By NEIL HARTNELL
Tribune Business Editor
Moody's is predicting that the government will overshoot its 2019-2020 deficit target by more than $82m and take longer than anticipated to produce the budget surplus it is seeking.
The international credit rating agency, in its latest update on The Bahamas' sovereign creditworthiness, forecast that the deficit for this current fiscal year will come in at 1.6 percent of economic output - a sum equivalent to $219.2m.
This is some $82m higher than the $137m worth of "red ink" projected when the Budget was unveiled in May, with the government then voicing its optimism that the deficit - which measures by how much government spending exceeds revenue - would hit the one percent of GDP demanded by the Fiscal Responsibility Act.
Moody's, though, justified its more cautious assessment of The Bahamas' push to slash nine-figure annual deficits on the basis of the government's consistent past inability to hit its fiscal objectives.
"The government is targeting a deficit of one percent in 2019-2020, and 0.5 percent in 2020/-2021," Moody's said. "Because the government has not yet established a track record under its new fiscal rules, our baseline projections are slightly more conservative than the government's.
"We expect a fiscal deficit of 1.6 percent of GDP in 2019-2020, and deficits slightly wider than the government's targets in subsequent years." The rating agency expressed similar sentiments about the just-completed 2018-2019 fiscal year, suggesting the government may again have overshot its deficit target - this time by $63.6m to take it to $292.6m.
"We expect the deficit to have reached 2.3 percent of GDP in fiscal 2018-2019, which is above the budget's target of 1.8 percent of GDP but below the 3.4 percent recorded in 2017-2018, as the government recognised 1.4 percent of GDP in arrears and took new expenditure-increasing initiatives, despite raising the VAT rate to 12 percent from 7.5 percent previously," Moody's said.
"During the first nine months of the fiscal year, government revenues grew by 15 percent whereas expenditures increased by five percent compared to the same period in the previous fiscal year. VAT receipts increased by 20 percent as a result of the tax hike whereas capital expenditures contracted by 31 percent during the first nine months of fiscal 2018-2019.
"Moreover, revenue collection for 2018-2019 likely missed the initial budgeted forecast due to delays in implementation of new tax initiatives (for example, on gaming houses), as well as lingering collection issues for some taxes such as property taxes."
Moody's nodded its overall approval of the Government's fiscal consolidation plan, predicting that the reduced fiscal deficits coupled with slightly higher economic growth will start to lower The Bahamas' debt-to-GDP ratio, although improvement will be slow and take some time to come within range of the Fiscal Responsibility Act's 50 percent target.
"Notwithstanding the slow growth recovery, we expect the Government's fiscal consolidation efforts, supported by the new fiscal rules, to contribute to a stabilisation of the debt trend," the rating agency added.
"We forecast the debt-to-GDP ratio to peak at 59.6 percent in fiscal 2018-2019, which remains above the 53 percent median of Baa-rated peers, before declining to 59.1 percent and 57.3 percent in fiscal 2019-2020 and 2020-2021, respectively."
Moody's also hailed The Bahamas' 1.6 percent GDP growth for 2018 as "credit positive", even though this came in below the rating agency's own 2 percent estimate. It is holding to the same 1.8 percent GDP expansion forecast for 2019 as the International Monetary Fund (IMF), believing there are sufficient foreign direct investment (FDI) projects in the pipeline to offset the impact of any US or global slowdown.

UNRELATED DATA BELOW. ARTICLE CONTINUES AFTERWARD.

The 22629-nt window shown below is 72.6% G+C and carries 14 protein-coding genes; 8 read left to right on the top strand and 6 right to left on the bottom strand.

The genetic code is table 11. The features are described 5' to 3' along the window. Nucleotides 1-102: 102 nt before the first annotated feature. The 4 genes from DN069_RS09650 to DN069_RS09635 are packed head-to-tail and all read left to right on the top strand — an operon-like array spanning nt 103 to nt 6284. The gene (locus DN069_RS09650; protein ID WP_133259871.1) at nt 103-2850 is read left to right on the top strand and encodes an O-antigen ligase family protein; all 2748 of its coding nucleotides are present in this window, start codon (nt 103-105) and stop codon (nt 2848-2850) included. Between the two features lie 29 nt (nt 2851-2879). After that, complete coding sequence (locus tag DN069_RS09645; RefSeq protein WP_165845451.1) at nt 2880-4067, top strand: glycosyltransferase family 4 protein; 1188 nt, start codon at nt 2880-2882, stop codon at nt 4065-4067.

"In 2018 the economy started to recover by reporting an expansion of 1.6 percent in real terms, up from 0.1 percent one year earlier. Although the final growth figure came below our estimate of about 2 percent, this recovery after several years of subdued economic performance is credit positive," Moody's argued.
"We expect the economy to expand by 1.8 percent and 1.7 percent in 2019 and 2020, respectively, supported by tourism and foreign direct investment. Fiscal consolidation, both in terms of restrained public spending and higher taxes on consumption, however, may weigh on growth over the coming years.
"The anticipated slowdown in US growth will likely also weigh on The Bahamas' economic outlook. However, this will be partially compensated by the development of the new tourism-related projects that will allow economic activity to remain around its growth potential of 1-2 percent," the rating agency continued.
"Growth has been driven by the tourism sector and foreign investments that have fuelled construction. Tourist arrivals by air increased by 13.8 percent in 2018 after contracting 0.8 percent in 2017. International passenger departures from the Nassau airport were the highest since 2012, supported by the opening of the Baha Mar."
Moody's also zeroed in on Project Sand Dollar, the Central Bank-driven initiative to improve access to financial services and social inclusion by creating a digital version of the Bahamian dollar.
Echoing the IMF's recent assessment, it said: "Through the issuance of an e-currency, the Central Bank intends to improve access to financial services, increase the efficiency of the payments system and reduce cash transactions to tackle money laundering.
"The digital version of the Bahamian dollar can be used for both retail and wholesale purposes and will rely on block-chain technology. The IMF has pointed out that the adoption of an e-currency could entail risks related to cybersecurity and financial stability, and therefore requires compatibility with the current financial infrastructure."